On June 12, Mojang announced that Minecraft players can now monetize the servers they host by selling access and other cosmetic items, although many feel that this new monetization model stunts the ability for hosts to make back the costs of running their servers.
The news sparked a debate among some players that make money off of the game via servers and Minecraft creator Markus "Notch" Persson. Persson took to Twitter to express frustration over the online argument.
"Anyone want to buy my share of Mojang so I can move on with my life?" Persson tweeted. "Getting hate for trying to do the right thing is not my gig."
According to a post on Mojang's website, server owners can charge other players to access their server, so long as the fee is the same for all players and no gameplay elements are restricted to paid tiers. Server owners can also accept donations and place ads in their in-game worlds. In-game items can be sold so long as they are cosmetic and don't affect gameplay; this means a ban on the sale of swords, invincibility potions and other items of this kind. Special items, minigames and cosmetic mods can also be sold for money, but all players on a server must be able to access them. If these mods or items affect gameplay, however, owners cannot charge for them.
No servers are exempt from these rules and all must comply with this new EULA by Aug. 1.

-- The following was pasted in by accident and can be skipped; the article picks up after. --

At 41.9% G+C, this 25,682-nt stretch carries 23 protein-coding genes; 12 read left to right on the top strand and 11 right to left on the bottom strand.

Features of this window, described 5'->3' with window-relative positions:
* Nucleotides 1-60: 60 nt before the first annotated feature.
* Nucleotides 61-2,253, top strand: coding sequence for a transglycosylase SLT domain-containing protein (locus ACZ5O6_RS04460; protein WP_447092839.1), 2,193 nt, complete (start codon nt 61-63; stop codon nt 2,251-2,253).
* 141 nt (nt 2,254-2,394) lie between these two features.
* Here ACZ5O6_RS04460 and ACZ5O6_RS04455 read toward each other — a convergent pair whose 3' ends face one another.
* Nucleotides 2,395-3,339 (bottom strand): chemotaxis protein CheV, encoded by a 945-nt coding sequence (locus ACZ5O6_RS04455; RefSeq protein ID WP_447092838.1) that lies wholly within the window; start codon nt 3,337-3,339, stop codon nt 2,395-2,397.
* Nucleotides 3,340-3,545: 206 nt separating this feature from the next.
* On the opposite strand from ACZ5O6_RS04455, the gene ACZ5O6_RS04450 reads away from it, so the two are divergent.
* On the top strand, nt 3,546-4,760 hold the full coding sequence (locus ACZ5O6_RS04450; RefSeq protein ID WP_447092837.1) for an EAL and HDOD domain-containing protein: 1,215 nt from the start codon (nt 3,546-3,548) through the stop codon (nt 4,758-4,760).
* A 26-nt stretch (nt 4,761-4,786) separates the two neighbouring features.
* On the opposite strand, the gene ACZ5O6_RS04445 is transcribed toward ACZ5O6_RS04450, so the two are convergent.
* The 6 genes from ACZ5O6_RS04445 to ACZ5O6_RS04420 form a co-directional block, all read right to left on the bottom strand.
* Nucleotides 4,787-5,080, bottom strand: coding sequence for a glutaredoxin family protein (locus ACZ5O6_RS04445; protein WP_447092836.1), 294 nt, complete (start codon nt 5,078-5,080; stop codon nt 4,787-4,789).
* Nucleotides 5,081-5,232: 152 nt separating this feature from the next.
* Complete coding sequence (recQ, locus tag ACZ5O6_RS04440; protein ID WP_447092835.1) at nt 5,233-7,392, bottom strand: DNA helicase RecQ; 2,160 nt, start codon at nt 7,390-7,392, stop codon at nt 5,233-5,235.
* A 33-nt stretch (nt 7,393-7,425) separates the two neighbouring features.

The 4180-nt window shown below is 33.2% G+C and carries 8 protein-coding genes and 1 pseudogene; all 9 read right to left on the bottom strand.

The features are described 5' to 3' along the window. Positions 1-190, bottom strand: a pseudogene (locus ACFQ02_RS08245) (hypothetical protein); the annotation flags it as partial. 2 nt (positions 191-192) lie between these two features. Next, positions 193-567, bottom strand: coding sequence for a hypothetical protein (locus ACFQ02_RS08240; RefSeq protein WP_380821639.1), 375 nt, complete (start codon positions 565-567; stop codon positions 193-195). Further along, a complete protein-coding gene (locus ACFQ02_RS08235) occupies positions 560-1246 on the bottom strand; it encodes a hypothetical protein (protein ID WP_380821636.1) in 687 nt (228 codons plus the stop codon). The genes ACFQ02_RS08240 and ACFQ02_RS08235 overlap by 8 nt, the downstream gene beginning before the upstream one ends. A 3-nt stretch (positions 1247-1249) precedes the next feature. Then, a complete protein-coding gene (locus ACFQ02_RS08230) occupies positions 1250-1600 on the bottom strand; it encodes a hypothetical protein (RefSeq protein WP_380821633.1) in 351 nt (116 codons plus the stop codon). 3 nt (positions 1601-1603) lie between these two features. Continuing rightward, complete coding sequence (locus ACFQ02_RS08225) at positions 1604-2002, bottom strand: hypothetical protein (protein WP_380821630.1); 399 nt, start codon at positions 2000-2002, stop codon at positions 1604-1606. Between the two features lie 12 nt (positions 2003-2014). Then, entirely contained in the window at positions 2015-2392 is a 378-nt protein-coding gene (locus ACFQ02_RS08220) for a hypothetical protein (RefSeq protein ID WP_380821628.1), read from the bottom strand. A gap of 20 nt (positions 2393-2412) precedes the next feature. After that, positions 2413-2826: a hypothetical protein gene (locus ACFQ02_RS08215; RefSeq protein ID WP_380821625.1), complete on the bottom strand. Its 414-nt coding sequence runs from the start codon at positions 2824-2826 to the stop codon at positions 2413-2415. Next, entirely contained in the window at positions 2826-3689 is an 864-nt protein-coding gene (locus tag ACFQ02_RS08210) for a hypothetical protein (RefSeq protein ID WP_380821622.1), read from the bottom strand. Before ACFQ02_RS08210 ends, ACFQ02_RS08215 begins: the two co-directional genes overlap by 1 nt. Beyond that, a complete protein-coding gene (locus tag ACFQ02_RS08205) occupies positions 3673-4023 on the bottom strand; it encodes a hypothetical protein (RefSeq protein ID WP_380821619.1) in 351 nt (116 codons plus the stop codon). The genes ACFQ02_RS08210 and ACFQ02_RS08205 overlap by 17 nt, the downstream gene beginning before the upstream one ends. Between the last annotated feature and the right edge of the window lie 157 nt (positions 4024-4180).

Players have already raised concerns over this model, stating this will stunt multiplayer innovation with its focus on cosmetic items. By preventing players from charging for gameplay features, such as a mods and other user-created content, this means creators will need to focus on selling loads of non-gameplay-altering materials, which some players believe won't recoup the cost of running a server. Without earning money, many of these player-run servers will inevitably shut down, players say.
"We have always felt like we were partners, we were taking your open platform and creating a second tier of customized content to keep players engaged and interested in Minecraft," wrote Gregory Schmitt of server Mineplex. "It is hard for servers that have put so much time and effort into MC to see you guys using language that imply you have merely been putting up with us rather than valuing our contribution.
"It is disappointing and disheartening to feel like Mojang does not see the incredible value of servers that are adding so much content to the game and keeping players engaged and interested in it," he added. "Last year we were described as the ‘second tier of content' to Minecraft, that is the value we have always been seeking to provide."
"I have no idea how the bigger servers that pay people to answer support tickets, deal with hackers, develop content all as a hobby can exist if Mojang pushes the issue," wrote Reddit user "Rurikar" on the forums. "My bet is they won't. If you do not play on any of these servers, I do not expect you to care if they disappear, but for those of us who have communities and games that go above and beyond, it's really sad to see that this might kill everything.
"I thought Mojang embraced us, but it's starting to look like they feel they are so big they don't care about the mod community, the content creators, or hell even the YouTubers," he added.